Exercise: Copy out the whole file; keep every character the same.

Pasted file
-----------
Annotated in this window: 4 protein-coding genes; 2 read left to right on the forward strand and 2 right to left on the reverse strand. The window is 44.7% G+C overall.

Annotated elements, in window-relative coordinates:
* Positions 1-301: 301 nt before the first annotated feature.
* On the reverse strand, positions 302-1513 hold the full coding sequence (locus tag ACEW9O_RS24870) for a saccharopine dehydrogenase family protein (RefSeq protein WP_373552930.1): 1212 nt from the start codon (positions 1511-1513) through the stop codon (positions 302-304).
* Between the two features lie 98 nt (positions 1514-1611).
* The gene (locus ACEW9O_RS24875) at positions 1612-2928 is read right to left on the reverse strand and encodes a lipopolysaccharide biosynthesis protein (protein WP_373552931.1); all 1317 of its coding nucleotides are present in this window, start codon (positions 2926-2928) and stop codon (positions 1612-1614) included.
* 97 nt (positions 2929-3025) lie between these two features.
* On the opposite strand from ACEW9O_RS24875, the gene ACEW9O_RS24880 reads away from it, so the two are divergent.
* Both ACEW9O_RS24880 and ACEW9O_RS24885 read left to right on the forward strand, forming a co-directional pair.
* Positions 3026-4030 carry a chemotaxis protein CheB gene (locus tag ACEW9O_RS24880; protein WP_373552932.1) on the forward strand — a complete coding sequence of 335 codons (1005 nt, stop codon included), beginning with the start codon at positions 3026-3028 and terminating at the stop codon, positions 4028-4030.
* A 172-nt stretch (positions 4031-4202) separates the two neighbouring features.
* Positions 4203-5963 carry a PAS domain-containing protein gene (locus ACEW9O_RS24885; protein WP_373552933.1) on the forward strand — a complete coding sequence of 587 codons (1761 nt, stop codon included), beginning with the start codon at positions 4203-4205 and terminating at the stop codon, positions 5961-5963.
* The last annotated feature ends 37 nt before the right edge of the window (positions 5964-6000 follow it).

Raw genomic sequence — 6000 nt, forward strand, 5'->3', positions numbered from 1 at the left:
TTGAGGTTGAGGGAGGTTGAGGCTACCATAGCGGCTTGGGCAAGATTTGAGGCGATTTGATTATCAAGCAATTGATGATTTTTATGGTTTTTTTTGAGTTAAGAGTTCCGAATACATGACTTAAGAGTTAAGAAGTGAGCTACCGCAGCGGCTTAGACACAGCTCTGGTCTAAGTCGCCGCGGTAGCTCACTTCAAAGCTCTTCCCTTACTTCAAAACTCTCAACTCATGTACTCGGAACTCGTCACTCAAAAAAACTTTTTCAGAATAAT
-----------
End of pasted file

Annotated in this window: 4 protein-coding genes; 2 read left to right on the forward strand and 2 right to left on the reverse strand. The window is 44.7% G+C overall.

Annotated elements, in window-relative coordinates:
* Positions 1-301: 301 nt before the first annotated feature.
* On the reverse strand, positions 302-1513 hold the full coding sequence (locus tag ACEW9O_RS24870) for a saccharopine dehydrogenase family protein (RefSeq protein WP_373552930.1): 1212 nt from the start codon (positions 1511-1513) through the stop codon (positions 302-304).
* Between the two features lie 98 nt (positions 1514-1611).
* The gene (locus ACEW9O_RS24875) at positions 1612-2928 is read right to left on the reverse strand and encodes a lipopolysaccharide biosynthesis protein (protein WP_373552931.1); all 1317 of its coding nucleotides are present in this window, start codon (positions 2926-2928) and stop codon (positions 1612-1614) included.
* 97 nt (positions 2929-3025) lie between these two features.
* On the opposite strand from ACEW9O_RS24875, the gene ACEW9O_RS24880 reads away from it, so the two are divergent.
* Both ACEW9O_RS24880 and ACEW9O_RS24885 read left to right on the forward strand, forming a co-directional pair.
* Positions 3026-4030 carry a chemotaxis protein CheB gene (locus tag ACEW9O_RS24880; protein WP_373552932.1) on the forward strand — a complete coding sequence of 335 codons (1005 nt, stop codon included), beginning with the start codon at positions 3026-3028 and terminating at the stop codon, positions 4028-4030.
* A 172-nt stretch (positions 4031-4202) separates the two neighbouring features.
* Positions 4203-5963 carry a PAS domain-containing protein gene (locus ACEW9O_RS24885; protein WP_373552933.1) on the forward strand — a complete coding sequence of 587 codons (1761 nt, stop codon included), beginning with the start codon at positions 4203-4205 and terminating at the stop codon, positions 5961-5963.
* The last annotated feature ends 37 nt before the right edge of the window (positions 5964-6000 follow it).

Raw genomic sequence — 6000 nt, forward strand, 5'->3', positions numbered from 1 at the left:
TTGAGGTTGAGGGAGGTTGAGGCTACCATAGCGGCTTGGGCAAGATTTGAGGCGATTTGATTATCAAGCAATTGATGATTTTTATGGTTTTTTTTGAGTTAAGAGTTCCGAATACATGACTTAAGAGTTAAGAAGTGAGCTACCGCAGCGGCTTAGACACAGCTCTGGTCTAAGTCGCCGCGGTAGCTCACTTCAAAGCTCTTCCCTTACTTCAAAACTCTCAACTCATGTACTCGGAACTCGTCACTCAAAAAAACTTTTTCAGAATAAT